Keeping to its DIY nature and happily struggling to retain a place in this age, folk music still has big name players like Show of Hands and Kate Rusby to retain the older audiences, whilst those new players on the block Frank Turner and Mumford and Sons win over the younger generation. Shame that a divide in age gaps still exists in a genre meant to unite people, but of all the folk outings I’ve been to this year the English group Bellowhead have struck the nearest middle ground, with their combination of rock, traditional influences and a kinetic approach to their live shows.
ToTo warm up their show at the Portsmouth Pyramid Centre the band chose none other than folk boy band Ahab to warm up the stage. Perhaps that description is a little inaccurate, but it certainly is hard to focus on the four-piece group’s superb Americana melodies, tight harmonies and diverse mix of instruments when you’re staring at mandolin player Luke’s fisherman muscles (note: I don’t know if he’s ever been fishing) or twelve string guitar player Callum’s well groomed seventies moustache. The guys were well received by the crowd, with playful attempts to get the audience to applaud them in an attempt to lower the headliner’s ego. Make sure you check out their superb music, including their EP ‘KMVT’ at their website and MySpace.
As the 11 members of Bellowhead found their assorted places on stage, the scattered cluster of music making tools including five accordions, a banjo, a concertina, fiddles, brass instruments and a unique drum setup all rear their purposes with renditions of the band’s new single ‘Cold Blows The Wind’. Vocalist, fiddle and tambourine player and band progenitor Jon Boden has an instantly likeable voice, suitably adapted for the folk sensibilities whilst oozing the British charisma of David Tennant. I hesitate in calling him the band’s front person, because each part of the group carries a unique personality, crowd charming ability and most importantly versatility in just what they know how to play.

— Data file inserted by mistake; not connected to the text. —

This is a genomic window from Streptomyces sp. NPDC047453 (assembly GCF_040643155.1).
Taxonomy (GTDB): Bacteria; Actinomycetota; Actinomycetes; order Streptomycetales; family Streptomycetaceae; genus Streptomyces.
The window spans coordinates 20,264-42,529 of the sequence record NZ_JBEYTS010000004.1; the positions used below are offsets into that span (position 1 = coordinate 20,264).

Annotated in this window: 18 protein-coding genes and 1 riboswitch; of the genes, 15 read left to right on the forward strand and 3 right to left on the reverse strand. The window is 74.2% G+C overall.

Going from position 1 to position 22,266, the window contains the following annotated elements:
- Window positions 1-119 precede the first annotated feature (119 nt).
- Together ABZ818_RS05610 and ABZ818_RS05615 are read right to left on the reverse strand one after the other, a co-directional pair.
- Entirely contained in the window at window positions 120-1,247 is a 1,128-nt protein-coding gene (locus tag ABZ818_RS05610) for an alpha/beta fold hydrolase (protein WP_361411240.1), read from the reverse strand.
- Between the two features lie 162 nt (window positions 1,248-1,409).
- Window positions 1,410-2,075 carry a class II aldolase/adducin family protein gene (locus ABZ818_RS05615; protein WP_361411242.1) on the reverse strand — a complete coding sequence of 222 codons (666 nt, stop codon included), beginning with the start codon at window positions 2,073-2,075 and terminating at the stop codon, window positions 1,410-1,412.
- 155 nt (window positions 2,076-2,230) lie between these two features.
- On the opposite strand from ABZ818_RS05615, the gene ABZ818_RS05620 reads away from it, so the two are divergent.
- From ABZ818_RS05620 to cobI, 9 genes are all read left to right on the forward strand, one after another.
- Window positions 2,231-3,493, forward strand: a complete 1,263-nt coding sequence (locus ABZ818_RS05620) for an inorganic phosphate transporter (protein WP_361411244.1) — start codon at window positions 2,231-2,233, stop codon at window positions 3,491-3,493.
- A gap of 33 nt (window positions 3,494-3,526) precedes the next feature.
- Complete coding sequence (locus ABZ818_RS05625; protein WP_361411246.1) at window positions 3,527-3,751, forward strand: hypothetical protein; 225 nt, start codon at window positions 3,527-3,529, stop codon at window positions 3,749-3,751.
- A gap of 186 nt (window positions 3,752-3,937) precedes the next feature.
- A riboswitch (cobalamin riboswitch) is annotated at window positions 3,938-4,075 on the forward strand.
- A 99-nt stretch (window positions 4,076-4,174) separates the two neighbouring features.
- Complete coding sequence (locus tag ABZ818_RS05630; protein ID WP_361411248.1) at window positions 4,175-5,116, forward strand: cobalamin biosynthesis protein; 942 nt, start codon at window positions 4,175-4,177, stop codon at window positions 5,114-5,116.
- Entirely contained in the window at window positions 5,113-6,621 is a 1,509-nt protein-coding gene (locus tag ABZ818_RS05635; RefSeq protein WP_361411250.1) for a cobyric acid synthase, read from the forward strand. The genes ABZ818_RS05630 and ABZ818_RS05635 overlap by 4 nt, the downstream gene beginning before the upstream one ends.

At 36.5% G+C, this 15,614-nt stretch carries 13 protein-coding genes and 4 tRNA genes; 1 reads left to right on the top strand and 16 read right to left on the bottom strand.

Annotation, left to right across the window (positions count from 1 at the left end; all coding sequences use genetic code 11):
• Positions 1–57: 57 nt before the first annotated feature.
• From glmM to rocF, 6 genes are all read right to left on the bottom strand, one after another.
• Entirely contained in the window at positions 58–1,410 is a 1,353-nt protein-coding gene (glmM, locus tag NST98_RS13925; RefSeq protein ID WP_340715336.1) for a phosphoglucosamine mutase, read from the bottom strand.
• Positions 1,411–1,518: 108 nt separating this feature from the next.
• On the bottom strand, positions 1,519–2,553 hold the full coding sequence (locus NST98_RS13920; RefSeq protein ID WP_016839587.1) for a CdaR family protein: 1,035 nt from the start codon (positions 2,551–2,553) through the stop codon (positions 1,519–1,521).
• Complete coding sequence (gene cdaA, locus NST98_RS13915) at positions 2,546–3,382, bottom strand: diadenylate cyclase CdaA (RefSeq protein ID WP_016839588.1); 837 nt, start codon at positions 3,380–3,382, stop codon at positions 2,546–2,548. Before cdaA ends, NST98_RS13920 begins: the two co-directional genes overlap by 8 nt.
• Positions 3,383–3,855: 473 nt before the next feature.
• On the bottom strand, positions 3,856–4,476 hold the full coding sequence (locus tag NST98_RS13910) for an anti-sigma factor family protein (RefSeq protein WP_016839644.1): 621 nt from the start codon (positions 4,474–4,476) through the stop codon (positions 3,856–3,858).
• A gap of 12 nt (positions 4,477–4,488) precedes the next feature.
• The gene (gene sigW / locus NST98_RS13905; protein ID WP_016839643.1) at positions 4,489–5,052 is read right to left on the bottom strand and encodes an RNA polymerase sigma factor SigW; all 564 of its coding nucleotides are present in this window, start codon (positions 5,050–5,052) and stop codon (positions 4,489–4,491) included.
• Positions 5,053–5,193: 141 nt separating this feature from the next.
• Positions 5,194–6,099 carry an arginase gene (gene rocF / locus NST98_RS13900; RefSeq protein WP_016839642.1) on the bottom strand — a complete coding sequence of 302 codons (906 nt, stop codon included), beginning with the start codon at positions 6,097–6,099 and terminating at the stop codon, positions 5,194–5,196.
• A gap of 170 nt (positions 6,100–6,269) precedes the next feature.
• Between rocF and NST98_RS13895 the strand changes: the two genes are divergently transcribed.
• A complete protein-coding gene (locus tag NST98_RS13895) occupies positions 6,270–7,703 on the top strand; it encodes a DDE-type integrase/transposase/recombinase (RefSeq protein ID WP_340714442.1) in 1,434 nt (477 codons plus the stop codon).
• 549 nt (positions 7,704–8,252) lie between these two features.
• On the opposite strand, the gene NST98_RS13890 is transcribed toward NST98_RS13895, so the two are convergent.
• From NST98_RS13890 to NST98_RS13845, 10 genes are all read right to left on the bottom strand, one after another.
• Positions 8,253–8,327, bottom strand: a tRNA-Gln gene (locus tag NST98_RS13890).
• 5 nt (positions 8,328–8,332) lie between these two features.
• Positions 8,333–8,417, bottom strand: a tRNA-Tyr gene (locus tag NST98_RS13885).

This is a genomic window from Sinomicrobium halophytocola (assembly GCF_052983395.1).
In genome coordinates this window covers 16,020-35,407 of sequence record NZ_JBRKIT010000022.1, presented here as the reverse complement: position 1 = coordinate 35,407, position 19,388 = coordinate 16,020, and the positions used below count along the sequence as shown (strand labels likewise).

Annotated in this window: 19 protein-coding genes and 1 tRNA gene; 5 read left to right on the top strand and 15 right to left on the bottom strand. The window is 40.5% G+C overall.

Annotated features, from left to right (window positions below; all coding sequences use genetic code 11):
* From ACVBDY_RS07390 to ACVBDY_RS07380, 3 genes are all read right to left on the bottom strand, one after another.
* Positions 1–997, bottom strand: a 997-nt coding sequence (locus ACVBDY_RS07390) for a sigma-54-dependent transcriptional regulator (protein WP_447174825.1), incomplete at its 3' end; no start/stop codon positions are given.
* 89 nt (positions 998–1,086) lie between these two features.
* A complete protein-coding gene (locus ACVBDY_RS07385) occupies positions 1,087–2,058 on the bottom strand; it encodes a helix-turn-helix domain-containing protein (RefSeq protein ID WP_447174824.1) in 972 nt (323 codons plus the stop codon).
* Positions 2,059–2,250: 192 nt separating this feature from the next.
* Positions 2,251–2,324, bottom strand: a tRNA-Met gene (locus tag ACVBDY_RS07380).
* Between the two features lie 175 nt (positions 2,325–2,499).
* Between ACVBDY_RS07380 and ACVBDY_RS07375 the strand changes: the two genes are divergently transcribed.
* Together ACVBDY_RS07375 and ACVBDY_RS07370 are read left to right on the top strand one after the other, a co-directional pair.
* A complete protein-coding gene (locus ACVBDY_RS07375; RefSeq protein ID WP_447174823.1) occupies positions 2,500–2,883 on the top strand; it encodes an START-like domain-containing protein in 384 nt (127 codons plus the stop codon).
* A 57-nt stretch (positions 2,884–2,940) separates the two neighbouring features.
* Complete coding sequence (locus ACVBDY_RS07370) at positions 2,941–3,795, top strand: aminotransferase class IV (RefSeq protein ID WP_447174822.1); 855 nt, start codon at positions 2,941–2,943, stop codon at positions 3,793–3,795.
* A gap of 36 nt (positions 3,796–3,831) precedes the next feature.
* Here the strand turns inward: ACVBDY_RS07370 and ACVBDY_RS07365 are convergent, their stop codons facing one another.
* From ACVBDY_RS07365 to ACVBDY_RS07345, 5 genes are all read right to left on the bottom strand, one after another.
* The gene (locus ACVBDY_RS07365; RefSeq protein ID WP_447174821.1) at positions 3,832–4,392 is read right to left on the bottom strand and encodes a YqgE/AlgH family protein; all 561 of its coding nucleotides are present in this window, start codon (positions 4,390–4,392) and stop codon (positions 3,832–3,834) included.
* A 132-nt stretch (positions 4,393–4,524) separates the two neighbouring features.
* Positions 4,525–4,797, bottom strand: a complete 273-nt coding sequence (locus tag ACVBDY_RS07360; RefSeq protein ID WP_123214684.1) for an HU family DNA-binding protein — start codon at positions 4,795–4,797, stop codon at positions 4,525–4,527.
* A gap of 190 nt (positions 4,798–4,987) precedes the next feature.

The set list took much from last year’s ‘Hedonism’ album but also a couple of numbers from 2008’s ‘Matachin’, including ‘Whiskey is the Life of Man’ and ‘Trip to Bucharest/The Flight of The Folk Mutants Part 1 & 2’. The band’s superb sense of humour is emitted not only through their stage banter, but through all their little instances of playfulness; from the band’s jointly owned Ipad (used to add people to their mailing list), the random outbursts of jigging that through the photographers into a frenzy to the drummer coming to the front of the stage, before returning to his kit to mess with those taking his place…before chasing them away.
For their SECOND ENCORE the band played ‘London Town’, with the crowd dancing and joining in for its infectious chorus. It’s a folk anthem of the purest and best sense of the word and easily the best starter track for the brilliance that is Bellowhead. Look it up.
So, two stellar acts perhaps not so well known amonst the young people, but undoubtedly undeservedly so. There’s nothing about either of these acts that makes them mutually exclusive to a target age group or audience; to suggest so ignores the spirit they embody and the fun they have playing for you.
Bellowhead // The Pyramid Centre // Portsmouth // 24/22/2011
Words > Graham Ashton